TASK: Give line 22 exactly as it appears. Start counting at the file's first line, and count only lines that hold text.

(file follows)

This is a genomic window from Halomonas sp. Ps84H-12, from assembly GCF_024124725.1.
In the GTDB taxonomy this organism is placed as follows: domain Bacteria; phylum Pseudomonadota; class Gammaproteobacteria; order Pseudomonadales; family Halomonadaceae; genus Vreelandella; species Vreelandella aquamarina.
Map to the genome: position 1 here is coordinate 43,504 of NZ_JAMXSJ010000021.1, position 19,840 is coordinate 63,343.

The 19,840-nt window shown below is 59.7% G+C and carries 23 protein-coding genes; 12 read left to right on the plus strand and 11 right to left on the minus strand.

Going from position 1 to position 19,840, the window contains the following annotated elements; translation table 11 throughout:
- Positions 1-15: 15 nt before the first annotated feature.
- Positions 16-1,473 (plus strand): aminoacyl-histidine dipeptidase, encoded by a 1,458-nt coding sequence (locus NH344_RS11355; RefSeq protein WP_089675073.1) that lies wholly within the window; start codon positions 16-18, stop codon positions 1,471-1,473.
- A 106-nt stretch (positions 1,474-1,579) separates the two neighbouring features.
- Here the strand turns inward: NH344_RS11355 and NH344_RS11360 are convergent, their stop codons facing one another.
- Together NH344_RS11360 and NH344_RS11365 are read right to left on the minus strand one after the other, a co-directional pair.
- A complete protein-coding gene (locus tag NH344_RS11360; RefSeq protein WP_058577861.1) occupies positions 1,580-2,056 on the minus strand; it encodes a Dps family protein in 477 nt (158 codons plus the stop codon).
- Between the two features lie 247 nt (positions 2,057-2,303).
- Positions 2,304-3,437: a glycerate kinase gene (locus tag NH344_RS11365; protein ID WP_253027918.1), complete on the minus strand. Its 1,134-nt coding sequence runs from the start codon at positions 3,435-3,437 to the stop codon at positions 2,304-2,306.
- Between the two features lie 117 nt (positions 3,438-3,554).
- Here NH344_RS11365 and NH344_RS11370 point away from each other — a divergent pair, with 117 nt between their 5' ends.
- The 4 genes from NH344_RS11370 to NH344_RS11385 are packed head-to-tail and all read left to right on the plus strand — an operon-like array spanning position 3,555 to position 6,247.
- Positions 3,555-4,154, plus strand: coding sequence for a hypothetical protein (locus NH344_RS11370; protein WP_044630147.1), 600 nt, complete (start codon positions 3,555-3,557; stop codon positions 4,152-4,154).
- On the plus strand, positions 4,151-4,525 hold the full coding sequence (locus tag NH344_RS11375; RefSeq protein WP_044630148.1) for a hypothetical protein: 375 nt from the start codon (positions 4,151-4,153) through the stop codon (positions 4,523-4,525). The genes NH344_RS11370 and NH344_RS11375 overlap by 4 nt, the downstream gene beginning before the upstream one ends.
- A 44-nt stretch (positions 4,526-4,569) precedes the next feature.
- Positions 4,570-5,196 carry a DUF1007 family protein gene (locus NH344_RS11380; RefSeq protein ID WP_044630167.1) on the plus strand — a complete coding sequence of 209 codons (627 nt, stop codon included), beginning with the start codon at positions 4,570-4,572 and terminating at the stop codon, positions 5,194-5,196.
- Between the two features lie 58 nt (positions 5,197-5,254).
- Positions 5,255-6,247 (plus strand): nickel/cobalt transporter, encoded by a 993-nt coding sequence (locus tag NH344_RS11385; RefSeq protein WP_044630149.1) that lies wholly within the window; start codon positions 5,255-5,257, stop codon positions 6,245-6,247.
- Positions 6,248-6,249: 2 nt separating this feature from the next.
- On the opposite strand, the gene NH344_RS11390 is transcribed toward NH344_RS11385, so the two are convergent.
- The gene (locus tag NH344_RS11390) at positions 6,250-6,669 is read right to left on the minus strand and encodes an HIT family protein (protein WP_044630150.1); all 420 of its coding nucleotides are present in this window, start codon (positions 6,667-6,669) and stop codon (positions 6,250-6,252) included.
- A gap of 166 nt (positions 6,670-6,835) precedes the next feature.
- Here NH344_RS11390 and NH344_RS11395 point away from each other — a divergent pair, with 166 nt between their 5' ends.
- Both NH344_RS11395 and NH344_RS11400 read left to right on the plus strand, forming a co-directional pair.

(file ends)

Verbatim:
- Positions 5,255-6,247 (plus strand): nickel/cobalt transporter, encoded by a 993-nt coding sequence (locus tag NH344_RS11385; RefSeq protein WP_044630149.1) that lies wholly within the window; start codon positions 5,255-5,257, stop codon positions 6,245-6,247.